It is worth noting that at the recent global climate summit, at which Biden opened the proceedings with a fervent call to action and offered up an unrealistic pledge to cut U.S. emissions 50% by 2030, other leaders were noticeably mute.
As the Scientific American reported, “China, the top emitter worldwide, resisted diplomatic pressure to reduce its carbon output over the next 10 years. So did India, Russia and Australia.”
Unlike the leaders of those countries, Biden is willing to roll the dice for a policy that, as he admitted, won’t make much difference. Even the New York Times noted the president’s plan is risky and that it met with considerable “skepticism”, especially about Biden’s promise of “good-paying jobs that can’t be outsourced.” As the Times notes, Democrats have been promising those “green” jobs for decades.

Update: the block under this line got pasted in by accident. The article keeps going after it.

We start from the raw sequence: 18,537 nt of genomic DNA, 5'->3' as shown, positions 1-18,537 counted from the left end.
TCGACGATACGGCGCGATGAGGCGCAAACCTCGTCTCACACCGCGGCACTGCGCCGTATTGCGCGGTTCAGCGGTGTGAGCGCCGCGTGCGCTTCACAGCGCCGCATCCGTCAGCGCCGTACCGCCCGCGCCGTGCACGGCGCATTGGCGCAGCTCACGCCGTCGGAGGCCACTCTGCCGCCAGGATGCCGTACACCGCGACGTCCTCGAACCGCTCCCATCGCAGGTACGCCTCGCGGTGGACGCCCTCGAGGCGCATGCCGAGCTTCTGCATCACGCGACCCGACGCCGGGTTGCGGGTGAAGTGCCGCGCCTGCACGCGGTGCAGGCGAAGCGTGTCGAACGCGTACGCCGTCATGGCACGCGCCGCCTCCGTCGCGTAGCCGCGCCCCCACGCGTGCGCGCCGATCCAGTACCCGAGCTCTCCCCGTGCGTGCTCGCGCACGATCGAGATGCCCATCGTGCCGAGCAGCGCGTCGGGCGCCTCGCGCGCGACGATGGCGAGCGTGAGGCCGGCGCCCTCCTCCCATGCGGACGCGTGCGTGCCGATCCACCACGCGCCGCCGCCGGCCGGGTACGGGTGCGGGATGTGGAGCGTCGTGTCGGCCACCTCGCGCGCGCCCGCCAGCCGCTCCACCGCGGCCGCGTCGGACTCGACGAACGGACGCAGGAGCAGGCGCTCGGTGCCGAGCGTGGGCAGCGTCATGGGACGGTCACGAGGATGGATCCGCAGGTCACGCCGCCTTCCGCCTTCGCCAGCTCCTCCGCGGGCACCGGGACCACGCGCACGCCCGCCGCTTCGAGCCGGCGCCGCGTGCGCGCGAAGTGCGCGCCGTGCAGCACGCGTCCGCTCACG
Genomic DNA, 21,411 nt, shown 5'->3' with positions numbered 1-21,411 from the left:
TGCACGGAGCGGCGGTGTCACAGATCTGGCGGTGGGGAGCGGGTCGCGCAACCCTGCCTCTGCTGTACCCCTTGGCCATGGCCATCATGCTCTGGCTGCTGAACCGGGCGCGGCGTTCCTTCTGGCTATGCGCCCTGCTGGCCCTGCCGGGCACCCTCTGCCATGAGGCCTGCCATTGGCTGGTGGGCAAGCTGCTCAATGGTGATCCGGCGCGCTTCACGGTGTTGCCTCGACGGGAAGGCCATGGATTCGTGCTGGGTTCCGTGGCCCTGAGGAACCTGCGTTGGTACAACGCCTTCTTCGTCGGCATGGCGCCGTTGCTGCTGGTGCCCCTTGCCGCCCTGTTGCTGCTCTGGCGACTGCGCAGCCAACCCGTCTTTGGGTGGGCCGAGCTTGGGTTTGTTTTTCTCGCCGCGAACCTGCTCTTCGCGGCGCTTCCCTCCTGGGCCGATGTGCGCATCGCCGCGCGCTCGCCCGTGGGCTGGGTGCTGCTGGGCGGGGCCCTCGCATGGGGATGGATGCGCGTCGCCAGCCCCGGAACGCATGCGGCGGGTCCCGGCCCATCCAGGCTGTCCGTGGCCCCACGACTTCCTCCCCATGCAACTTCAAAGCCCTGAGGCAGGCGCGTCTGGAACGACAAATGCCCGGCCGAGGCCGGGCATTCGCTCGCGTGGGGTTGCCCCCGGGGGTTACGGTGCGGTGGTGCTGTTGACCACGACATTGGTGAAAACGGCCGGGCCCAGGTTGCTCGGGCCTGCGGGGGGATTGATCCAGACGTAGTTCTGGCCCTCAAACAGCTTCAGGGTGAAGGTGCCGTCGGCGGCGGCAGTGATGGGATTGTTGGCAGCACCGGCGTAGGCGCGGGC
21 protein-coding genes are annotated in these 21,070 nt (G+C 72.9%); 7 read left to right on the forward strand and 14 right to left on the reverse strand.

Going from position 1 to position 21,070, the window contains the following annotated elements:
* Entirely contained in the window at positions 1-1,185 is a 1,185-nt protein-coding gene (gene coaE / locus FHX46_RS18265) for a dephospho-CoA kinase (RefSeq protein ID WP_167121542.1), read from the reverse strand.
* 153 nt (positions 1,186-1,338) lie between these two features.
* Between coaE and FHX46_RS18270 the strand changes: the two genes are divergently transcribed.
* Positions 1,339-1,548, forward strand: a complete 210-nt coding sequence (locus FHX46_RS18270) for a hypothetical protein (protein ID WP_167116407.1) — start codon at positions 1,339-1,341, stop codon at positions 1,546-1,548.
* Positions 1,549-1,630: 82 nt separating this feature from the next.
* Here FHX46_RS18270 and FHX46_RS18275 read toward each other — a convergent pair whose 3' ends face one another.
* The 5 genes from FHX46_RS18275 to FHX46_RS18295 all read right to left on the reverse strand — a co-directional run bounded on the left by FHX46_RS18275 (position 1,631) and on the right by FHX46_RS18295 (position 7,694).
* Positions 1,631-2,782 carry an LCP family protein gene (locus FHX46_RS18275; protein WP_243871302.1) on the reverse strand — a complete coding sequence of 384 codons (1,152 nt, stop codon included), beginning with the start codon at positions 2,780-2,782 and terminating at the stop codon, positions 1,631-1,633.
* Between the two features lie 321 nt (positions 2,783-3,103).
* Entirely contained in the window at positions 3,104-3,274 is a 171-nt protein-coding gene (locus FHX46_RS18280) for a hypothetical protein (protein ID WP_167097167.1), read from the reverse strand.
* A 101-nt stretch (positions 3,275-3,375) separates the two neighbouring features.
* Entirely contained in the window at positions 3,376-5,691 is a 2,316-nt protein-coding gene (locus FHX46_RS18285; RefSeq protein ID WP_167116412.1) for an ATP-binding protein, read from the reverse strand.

There’s good reason for skepticism.
Take Biden’s enthusiasm about electric cars, for which the American Jobs Plan provides $174 billion. “There’s no reason why Americans — American workers can’t lead the world in the production of electric vehicles and batteries,” said the president in his speech to Congress. That may be true, but his administration’s focus on electric vehicles could put hundreds of thousands of auto workers out of a job.
It takes one-third fewer workers to build an electric car than it does to produce a gas-powered vehicle. UAW members are unlikely to transfer easily from auto assembly lines to helping construct electric charging stations across the country. Biden may think those dumped from making cars will help produce batteries, but most batteries are made mainly with parts from Japan and China.